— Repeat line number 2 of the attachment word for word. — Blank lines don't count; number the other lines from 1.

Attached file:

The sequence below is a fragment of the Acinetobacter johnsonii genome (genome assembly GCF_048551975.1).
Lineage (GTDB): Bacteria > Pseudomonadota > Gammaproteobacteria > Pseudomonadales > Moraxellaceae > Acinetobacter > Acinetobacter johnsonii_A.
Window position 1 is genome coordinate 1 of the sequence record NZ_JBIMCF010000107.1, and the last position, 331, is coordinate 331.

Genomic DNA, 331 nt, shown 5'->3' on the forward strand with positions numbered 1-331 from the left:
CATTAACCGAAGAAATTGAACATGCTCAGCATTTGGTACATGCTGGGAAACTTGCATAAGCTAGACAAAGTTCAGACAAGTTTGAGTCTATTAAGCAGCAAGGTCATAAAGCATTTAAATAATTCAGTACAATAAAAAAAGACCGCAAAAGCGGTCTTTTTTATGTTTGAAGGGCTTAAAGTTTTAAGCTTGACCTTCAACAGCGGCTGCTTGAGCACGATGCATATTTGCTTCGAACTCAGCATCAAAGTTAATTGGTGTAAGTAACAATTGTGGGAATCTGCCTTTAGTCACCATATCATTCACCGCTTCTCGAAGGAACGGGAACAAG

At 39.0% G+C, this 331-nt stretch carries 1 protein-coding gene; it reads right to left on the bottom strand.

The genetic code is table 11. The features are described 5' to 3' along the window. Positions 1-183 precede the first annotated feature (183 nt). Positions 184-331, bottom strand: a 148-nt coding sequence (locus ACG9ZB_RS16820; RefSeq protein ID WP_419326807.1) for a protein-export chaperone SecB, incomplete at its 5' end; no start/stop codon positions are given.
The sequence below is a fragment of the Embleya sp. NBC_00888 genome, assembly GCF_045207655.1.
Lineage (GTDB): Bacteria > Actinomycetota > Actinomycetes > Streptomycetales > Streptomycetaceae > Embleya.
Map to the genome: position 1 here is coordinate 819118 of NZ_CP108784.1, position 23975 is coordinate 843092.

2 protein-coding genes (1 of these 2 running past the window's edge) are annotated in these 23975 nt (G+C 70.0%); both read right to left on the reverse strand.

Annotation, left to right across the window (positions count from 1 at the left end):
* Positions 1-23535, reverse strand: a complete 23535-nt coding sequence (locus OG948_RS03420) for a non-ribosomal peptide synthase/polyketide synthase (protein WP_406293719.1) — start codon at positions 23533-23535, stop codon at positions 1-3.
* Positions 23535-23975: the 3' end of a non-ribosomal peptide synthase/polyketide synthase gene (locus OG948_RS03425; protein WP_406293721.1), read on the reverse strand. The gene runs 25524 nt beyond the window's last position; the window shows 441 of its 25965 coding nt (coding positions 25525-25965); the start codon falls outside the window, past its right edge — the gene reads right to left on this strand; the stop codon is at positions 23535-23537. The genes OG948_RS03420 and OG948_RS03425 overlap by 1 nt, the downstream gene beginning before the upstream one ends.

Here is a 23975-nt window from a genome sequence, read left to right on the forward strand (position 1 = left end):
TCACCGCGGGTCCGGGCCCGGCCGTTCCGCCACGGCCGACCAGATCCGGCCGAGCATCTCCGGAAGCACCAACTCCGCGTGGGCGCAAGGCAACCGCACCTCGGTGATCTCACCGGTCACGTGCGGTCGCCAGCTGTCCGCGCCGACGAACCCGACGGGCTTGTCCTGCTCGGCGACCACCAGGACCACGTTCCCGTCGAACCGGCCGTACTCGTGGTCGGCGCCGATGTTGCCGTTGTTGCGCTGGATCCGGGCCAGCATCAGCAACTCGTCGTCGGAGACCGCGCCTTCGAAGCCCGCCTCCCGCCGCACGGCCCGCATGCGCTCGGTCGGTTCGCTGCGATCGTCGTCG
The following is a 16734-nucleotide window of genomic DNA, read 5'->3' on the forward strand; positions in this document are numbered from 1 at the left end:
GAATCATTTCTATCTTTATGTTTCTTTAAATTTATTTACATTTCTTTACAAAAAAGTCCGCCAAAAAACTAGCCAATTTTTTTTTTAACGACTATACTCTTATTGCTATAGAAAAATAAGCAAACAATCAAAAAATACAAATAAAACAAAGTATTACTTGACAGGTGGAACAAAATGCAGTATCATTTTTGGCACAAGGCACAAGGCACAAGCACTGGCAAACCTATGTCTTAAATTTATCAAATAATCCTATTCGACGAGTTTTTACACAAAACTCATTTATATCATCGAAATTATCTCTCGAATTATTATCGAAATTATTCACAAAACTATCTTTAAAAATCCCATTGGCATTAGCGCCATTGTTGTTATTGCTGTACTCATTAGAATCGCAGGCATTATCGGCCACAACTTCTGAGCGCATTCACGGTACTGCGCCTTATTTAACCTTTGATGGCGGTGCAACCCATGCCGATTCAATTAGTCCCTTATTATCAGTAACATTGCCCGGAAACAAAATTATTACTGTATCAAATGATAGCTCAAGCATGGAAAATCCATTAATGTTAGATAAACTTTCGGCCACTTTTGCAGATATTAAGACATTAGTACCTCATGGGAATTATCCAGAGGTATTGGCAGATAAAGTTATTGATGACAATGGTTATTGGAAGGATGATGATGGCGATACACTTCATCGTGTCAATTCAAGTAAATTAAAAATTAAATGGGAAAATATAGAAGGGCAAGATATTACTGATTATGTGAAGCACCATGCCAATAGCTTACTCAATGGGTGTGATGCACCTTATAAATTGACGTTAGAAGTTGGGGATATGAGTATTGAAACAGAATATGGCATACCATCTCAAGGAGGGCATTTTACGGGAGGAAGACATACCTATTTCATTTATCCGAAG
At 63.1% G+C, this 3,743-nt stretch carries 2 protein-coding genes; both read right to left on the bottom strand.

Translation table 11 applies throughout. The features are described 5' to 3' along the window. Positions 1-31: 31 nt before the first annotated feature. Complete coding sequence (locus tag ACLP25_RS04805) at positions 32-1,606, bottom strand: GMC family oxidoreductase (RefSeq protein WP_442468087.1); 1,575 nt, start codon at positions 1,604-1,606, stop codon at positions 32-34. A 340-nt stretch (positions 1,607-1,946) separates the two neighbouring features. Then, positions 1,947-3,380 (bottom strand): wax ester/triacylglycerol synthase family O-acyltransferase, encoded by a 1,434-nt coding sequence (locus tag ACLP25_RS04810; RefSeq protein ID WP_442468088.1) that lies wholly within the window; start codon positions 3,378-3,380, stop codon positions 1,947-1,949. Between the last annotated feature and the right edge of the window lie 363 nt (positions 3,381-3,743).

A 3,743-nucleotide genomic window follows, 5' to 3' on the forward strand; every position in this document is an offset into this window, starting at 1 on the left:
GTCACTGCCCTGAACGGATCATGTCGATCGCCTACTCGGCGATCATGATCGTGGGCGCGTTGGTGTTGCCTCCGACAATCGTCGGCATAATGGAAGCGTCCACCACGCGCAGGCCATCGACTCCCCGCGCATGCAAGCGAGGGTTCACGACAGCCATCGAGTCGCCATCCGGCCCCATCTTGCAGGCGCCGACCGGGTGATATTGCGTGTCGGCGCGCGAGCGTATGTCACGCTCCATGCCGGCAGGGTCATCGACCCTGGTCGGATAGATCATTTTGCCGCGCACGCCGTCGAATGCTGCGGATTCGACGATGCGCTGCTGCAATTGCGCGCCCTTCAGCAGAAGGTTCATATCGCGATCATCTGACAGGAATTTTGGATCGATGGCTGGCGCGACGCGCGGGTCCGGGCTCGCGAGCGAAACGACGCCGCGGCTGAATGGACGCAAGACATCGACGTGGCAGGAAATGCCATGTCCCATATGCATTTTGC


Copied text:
Lineage (GTDB): Bacteria > Pseudomonadota > Gammaproteobacteria > Pseudomonadales > Moraxellaceae > Acinetobacter > Acinetobacter johnsonii_A.